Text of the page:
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Literature / Spider-Man: The Darkest Hours

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Spider-Man: The Darkest Hours is a Spider-Man novel written by Jim Butcher in 2006 which serves as a sequel to a story arc within The Amazing Spider-Man comic.note  As is Jim Butcher's style, many tropes from The Dresden Files appear here as well.

The novel chronicles the life of Peter Parker/Spider-Man as he attempts to defeat a trio of psychotic life-eating monsters who want him dead because he killed their brother by injecting himself with radioactive material and then beating him down until the monster's assistant emptied a Glock into him. The now-dead monster (named Morlun) has two brothers named Thanis and Malos, and a sister named Mortia. All three of them want to beat Spider-Man and eat his totemic life-force (the power he has from being associated with a spider).

Spider-Man is joined by his Old Flame Black Cat as well as Doctor Strange and the Rhino (yes, really). Our hero eventually defeats the psychotic family with magic rocks and plays basketball with a Tibetan monk.

The darkest tropes:

  • Action Girl:
    • Black Cat is just as acrobatic as ever.
    • During Spider-Man's fight with The Ancients, Mary Jane Watson also proves to be one when she beats the crap out of Mortia with a tire iron.
  • The Alleged Car: MJ buys a rusty, lime-green Gremlin so she can play Lady Macbeth for a theater company in Atlantic City.
  • Animal Motifs: This story expands on the animal totems plot introduced in The Amazing Spider-Man (J. Michael Straczynski), introducing the siblings of Morlun, the Implacable Man and Energy Vampire who feeds on this totemic champions, and it turns out that every Animal-Themed Superbeing has this connection even if it's not obvious. Black Cat is a Badass Normal; she wasn't bitten by a radioactive cat and given feline powers. Yet, if she wasn't cat enough to be delicious and nutritious to the likes of Morlun, she'd never have chosen the name. That's why Spidey, Cat, and even the Rhino must team up when Mortia, Thanis, and Malos come to town.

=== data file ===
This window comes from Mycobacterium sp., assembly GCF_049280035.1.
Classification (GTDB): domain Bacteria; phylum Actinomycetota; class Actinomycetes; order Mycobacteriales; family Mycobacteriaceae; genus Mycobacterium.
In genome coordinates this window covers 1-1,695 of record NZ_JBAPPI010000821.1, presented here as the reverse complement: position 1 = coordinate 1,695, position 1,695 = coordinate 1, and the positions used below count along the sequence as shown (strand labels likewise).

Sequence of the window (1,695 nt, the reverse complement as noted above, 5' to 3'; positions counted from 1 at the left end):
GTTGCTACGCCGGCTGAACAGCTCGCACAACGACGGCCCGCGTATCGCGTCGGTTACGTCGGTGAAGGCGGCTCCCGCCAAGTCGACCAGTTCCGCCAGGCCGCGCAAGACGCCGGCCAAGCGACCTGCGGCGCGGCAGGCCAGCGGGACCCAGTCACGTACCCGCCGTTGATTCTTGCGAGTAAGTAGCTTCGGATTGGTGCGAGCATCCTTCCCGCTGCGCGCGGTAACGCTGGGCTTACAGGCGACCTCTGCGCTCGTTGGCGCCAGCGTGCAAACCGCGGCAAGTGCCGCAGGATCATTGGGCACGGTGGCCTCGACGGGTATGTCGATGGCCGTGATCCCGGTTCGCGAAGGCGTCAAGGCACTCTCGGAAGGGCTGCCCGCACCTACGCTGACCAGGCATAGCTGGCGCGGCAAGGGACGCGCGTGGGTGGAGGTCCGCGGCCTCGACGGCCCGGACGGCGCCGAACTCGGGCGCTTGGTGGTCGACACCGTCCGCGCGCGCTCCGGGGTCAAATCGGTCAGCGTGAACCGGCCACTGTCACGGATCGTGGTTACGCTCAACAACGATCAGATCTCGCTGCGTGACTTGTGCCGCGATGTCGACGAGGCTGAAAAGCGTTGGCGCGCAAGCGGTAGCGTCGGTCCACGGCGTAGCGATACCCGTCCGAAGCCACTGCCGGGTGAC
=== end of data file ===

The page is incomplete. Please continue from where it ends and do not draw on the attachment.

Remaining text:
• Big Bad: Mortia, The Leader of the trio of Ancients that is hunting down Spider-Man and other totemic champions.
  • Big Damn Heroes: Just when things are looking really bad, Mary Jane comes in to save the day.
  • Canon Immigrant: Morlun was revealed to have a family in Spider-Verse, although Thanis, Malos, and Mortia aren't part of it.
  • Car Fu: Mary-Jane rams her old Gremlin into Mortia, driving her through a junkyard office wall. Even though she's begun feeding on Spider-Man and is therefore vulnerable, that's still not enough to knock her out.
  • Chekhov's Gun: MJ's rusty Gremlin ends up being useful in the finale, when she uses it to ram into Mortia when she's about to kill Spider-Man.
  • Clothes Make the Legend: The Rhino admits to Spider-Man that he hates his suit, especially the Rhino hat. After he had gotten the suit off after a period of being trapped in it, he tried to change his image, wearing a suit and tie. But the first employer he tried to get refused to believe that he was the Rhino, associating him with the costume and the rhino hat. He's been using it ever since simply because the costume is the only way he is recognized enough to get work.
  • Continuity Nod: Quite a few to J. Michael Straczynski's run on Spider-Man, notably Morlun and the whole "totemic hero" concept.
  • Darkest Hour: It's the title of the book, plus Spidey has three, near-invincible psychopaths trying to eat his power and kill his family. Darkest hour indeed.
  • Defiant to the End: Peter continues to snark at Mortia, no matter how hopeless the situation seems to be or how she demands him to beg for his life.
  • Drives Like Crazy: MJ is such a bad driver she gets a 0 in her first attempt at getting a driver's license.
  • Dynamic Entry:
    • Spider-Man yells "Boot to the head!" as he swings in and kicks the Rhino in the stomach.
    • Mary Jane drives a Gremlin through a chain-link fence and beats up an ancient monster with a tire iron, all while quoting Macbeth.
  • Enemy Mine: The Rhino and Spider-Man end up teaming up against The Ancients.
  • The Eeyore: Dex note  continues to be a melancholic mess, even after Morlun's death.
  • Fatal Flaw: The Rhino acknowledges his. He has a temper, and he gets stupid. Peter thinks that if Rhino could actually get it under control, Spider-Man might not be able to beat him.